Turning to transportation, Owyang points out that the crowd has also transformed the situation here. Services like Uber and Hail for example allow people to be able to more easily access taxi services when they need them, by connecting them with people that offer taxis who are looking for jobs. There are many different transportation areas tackled by the crowd. One interesting one is “Boatbound”. Boatbound provides a Peer 2 Peer boat rental opportunity allowing people to rent boats rather than own them. The reasoning given for this? People that own boats have been found to only actually use them 17 days a year. This way people can share the boat purchased and there is less wastage as a result. Meanwhile Pronto offers a bikes and helmets service in Seattle. This is similar to the so-called “Boris bikes” in London.screenshot of website Boatbound
There are many different interesting crowd solutions changing the game in “Space” as well according to Owyang. Notably of course, AirBnb allows people to rent out their spare rooms. Owyang also says that this service has extended to dining. Meanwhile WeWork provides office space on demand to those that need it, saving up and coming entrepreneurs from having to rent expensive office space on a long term basis, which may not be necessary for them.
Last but not least money has also been impacted. Owyang points out that the crowd has led to the creation of 200 different currencies! But it’s not just currencies of course. Innovative organisations like Kiva provide micro opportunities for people in developing countries to gain access to finance that they may not have otherwise had. And don’t forget crowdfunding websites that allow many more new projects to get off the ground. The following video, explains how Kiva works:
How Kiva Works from Kiva on Vimeo.
There is no doubt from the information presented that Owyang is right. The crowd is truly transforming business. As Owyang points out people are empowered to get what they need from each other and that is why the crowd works. It is also bypassing the inefficiency of corporations, and driving a need in organisations to demonstrate why they are relevant anymore. This is leading to business model change that is driving a greater level of resiliency and profitability overall.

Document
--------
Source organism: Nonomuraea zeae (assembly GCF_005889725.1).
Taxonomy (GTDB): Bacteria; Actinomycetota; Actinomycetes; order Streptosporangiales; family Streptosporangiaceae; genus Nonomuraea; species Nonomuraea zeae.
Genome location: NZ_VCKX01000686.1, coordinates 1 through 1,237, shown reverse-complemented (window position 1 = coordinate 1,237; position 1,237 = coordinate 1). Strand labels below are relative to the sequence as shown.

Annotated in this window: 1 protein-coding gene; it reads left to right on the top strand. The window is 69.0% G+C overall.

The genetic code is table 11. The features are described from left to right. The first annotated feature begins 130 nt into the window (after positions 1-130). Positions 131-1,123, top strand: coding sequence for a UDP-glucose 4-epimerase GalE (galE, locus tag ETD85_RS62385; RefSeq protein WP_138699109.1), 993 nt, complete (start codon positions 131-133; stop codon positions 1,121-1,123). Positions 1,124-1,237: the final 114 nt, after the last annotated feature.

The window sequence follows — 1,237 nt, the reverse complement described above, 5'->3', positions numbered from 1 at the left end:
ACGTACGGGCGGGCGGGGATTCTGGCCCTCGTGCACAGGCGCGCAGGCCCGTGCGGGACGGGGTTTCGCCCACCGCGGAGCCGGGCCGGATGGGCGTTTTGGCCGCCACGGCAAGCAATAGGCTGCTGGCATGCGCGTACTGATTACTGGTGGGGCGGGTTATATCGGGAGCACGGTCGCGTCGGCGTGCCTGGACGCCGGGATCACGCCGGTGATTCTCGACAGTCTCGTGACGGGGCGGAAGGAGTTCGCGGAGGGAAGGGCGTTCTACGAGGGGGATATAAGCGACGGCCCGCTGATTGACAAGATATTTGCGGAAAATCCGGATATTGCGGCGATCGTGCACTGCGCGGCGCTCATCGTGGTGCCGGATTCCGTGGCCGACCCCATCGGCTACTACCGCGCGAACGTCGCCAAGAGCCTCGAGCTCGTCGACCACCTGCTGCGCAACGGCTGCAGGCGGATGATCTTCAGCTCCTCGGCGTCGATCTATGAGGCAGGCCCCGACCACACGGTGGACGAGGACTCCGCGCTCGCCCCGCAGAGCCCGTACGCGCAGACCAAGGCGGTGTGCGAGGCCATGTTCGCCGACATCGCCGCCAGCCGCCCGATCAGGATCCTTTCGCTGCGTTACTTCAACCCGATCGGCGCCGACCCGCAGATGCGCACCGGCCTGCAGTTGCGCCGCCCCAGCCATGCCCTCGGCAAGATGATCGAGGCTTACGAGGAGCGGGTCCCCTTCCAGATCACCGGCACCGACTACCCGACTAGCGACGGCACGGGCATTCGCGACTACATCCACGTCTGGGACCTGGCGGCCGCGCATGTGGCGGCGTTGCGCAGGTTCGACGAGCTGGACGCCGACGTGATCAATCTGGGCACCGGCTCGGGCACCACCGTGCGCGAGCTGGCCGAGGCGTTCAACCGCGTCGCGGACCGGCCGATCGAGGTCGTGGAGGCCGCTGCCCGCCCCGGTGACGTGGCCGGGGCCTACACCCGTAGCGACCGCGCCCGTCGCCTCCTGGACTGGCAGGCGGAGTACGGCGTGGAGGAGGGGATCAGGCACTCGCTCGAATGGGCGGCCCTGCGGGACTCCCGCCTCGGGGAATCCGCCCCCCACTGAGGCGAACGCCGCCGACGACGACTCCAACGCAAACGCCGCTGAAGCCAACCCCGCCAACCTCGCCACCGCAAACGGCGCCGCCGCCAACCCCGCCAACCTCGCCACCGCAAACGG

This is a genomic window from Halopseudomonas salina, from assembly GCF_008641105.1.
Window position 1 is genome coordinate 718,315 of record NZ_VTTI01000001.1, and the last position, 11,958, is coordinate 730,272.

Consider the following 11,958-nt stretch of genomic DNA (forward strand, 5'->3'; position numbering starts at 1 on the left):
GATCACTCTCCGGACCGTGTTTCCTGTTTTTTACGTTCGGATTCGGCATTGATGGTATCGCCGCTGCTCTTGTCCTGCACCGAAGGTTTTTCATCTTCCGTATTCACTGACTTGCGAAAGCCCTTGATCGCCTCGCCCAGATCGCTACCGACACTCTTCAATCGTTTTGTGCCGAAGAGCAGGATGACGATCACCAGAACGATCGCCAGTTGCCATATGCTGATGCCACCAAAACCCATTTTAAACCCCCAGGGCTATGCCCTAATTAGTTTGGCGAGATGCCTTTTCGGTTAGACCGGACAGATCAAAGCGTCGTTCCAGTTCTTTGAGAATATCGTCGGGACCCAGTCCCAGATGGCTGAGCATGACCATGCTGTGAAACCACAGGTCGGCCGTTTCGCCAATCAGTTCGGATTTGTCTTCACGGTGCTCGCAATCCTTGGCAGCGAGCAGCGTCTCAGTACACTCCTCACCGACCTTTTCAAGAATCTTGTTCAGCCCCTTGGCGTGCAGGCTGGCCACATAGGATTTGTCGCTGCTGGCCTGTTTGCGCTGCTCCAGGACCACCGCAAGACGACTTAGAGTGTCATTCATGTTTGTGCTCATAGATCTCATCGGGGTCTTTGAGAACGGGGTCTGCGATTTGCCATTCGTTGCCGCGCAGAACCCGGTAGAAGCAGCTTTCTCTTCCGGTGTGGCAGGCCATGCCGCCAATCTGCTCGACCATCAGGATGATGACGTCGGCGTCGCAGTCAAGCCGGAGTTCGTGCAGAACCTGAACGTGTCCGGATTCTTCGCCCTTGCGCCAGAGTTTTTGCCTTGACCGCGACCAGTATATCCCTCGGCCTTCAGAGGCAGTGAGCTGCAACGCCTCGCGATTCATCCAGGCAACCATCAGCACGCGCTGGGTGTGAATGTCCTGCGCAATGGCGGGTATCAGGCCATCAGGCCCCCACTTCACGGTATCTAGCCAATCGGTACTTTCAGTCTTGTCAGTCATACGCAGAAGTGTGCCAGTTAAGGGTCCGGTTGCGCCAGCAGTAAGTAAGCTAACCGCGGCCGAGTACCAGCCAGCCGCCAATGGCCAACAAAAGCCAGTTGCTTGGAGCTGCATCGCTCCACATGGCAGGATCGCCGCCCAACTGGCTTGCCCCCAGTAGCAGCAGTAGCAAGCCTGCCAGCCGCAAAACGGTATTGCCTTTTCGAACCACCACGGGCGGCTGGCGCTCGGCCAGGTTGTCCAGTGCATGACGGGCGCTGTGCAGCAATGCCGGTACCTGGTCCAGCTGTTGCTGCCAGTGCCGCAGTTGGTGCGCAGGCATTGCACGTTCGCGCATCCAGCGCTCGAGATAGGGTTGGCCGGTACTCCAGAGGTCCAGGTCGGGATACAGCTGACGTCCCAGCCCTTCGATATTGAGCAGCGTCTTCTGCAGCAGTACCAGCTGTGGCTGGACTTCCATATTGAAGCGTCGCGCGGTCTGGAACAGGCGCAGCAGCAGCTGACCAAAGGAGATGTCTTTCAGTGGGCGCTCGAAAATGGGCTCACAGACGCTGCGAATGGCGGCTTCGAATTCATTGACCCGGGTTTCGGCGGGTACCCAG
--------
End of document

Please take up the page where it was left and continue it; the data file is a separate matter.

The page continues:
Paula Newton is a business writer, editor and management consultant with extensive experience writing and consulting for both start-ups and long established companies. She has ten years management and leadership experience gained at BSkyB in London and Viva Travel Guides in Quito, Ecuador, giving her a depth of insight into innovation in international business. With an MBA from the University of Hull and many years of experience running her own business consultancy, Paula’s background allows her to connect with a diverse range of clients, including cutting edge technology and web-based start-ups but also multinationals in need of assistance. Paula has played a defining role in shaping organizational strategy for a wide range of different organizations, including for-profit, NGOs and charities. Paula has also served on the Board of Directors for the South American Explorers Club in Quito, Ecuador.